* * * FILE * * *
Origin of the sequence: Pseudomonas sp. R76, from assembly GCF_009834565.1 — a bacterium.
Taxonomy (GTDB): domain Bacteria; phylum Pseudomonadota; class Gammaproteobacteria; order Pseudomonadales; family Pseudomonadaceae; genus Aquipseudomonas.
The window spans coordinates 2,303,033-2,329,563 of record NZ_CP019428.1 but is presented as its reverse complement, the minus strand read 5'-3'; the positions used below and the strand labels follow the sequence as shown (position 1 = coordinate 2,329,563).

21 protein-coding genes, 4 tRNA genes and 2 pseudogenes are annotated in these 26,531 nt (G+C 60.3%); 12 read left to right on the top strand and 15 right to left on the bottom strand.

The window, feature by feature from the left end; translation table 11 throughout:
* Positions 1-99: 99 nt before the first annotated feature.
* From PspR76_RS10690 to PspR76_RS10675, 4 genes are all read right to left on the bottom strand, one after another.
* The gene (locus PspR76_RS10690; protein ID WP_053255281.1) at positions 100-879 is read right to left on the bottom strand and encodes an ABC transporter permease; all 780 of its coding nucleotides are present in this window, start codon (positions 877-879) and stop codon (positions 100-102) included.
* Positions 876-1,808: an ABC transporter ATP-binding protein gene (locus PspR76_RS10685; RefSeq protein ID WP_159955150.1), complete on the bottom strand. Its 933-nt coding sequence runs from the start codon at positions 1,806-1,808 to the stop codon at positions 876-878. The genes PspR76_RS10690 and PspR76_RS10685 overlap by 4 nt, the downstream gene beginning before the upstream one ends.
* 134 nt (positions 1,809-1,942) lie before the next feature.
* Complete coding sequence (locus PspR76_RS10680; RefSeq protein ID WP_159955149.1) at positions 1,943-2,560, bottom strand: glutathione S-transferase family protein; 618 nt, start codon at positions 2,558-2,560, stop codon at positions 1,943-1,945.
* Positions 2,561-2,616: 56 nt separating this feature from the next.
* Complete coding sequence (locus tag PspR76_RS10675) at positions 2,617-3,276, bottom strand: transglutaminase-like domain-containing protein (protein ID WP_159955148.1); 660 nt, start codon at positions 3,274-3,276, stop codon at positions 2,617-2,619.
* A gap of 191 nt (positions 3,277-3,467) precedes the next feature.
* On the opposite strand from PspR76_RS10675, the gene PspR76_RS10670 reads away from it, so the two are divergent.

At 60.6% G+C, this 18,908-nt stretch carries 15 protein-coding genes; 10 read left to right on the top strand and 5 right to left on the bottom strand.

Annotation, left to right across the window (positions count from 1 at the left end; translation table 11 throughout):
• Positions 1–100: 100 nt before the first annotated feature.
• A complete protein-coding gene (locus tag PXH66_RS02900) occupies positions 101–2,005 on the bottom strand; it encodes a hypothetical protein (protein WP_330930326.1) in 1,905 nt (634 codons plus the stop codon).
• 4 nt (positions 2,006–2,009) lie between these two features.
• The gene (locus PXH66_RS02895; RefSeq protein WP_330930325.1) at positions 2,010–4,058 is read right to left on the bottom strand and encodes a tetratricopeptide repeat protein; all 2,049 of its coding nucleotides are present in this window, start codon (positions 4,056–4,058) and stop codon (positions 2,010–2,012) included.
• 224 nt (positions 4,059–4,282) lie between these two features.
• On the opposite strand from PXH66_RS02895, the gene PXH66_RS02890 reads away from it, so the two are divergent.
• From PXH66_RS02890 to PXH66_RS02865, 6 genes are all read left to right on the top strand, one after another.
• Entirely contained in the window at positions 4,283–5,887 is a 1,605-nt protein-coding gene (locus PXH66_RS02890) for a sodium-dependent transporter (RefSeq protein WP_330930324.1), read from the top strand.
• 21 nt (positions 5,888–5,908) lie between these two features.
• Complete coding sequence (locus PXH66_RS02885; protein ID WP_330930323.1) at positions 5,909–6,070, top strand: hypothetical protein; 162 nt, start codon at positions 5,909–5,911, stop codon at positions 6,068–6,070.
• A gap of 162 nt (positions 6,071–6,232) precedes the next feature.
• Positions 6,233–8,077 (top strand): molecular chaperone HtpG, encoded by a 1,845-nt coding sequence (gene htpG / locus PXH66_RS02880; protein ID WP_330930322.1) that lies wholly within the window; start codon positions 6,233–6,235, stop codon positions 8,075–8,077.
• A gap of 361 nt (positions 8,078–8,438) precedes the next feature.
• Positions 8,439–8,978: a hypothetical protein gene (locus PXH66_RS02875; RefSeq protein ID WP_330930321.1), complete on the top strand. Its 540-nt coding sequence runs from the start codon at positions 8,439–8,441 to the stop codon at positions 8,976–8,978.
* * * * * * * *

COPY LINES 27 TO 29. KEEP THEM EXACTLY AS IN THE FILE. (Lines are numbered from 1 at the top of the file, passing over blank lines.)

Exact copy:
• Complete coding sequence (locus PXH66_RS02885; protein ID WP_330930323.1) at positions 5,909–6,070, top strand: hypothetical protein; 162 nt, start codon at positions 5,909–5,911, stop codon at positions 6,068–6,070.
• A gap of 162 nt (positions 6,071–6,232) precedes the next feature.
• Positions 6,233–8,077 (top strand): molecular chaperone HtpG, encoded by a 1,845-nt coding sequence (gene htpG / locus PXH66_RS02880; protein ID WP_330930322.1) that lies wholly within the window; start codon positions 6,233–6,235, stop codon positions 8,075–8,077.